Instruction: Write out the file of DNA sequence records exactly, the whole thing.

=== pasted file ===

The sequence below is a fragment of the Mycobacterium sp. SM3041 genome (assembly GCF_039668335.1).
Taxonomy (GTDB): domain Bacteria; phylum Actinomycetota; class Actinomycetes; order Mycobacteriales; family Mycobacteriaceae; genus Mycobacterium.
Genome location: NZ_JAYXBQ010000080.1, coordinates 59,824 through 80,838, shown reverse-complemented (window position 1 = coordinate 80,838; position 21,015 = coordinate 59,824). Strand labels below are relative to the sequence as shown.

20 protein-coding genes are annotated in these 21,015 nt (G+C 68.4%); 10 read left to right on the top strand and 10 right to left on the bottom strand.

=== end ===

The sequence below is a fragment of the Mycobacterium sp. SM3041 genome (assembly GCF_039668335.1).
Taxonomy (GTDB): domain Bacteria; phylum Actinomycetota; class Actinomycetes; order Mycobacteriales; family Mycobacteriaceae; genus Mycobacterium.
Genome location: NZ_JAYXBQ010000080.1, coordinates 59,824 through 80,838, shown reverse-complemented (window position 1 = coordinate 80,838; position 21,015 = coordinate 59,824). Strand labels below are relative to the sequence as shown.

20 protein-coding genes are annotated in these 21,015 nt (G+C 68.4%); 10 read left to right on the top strand and 10 right to left on the bottom strand.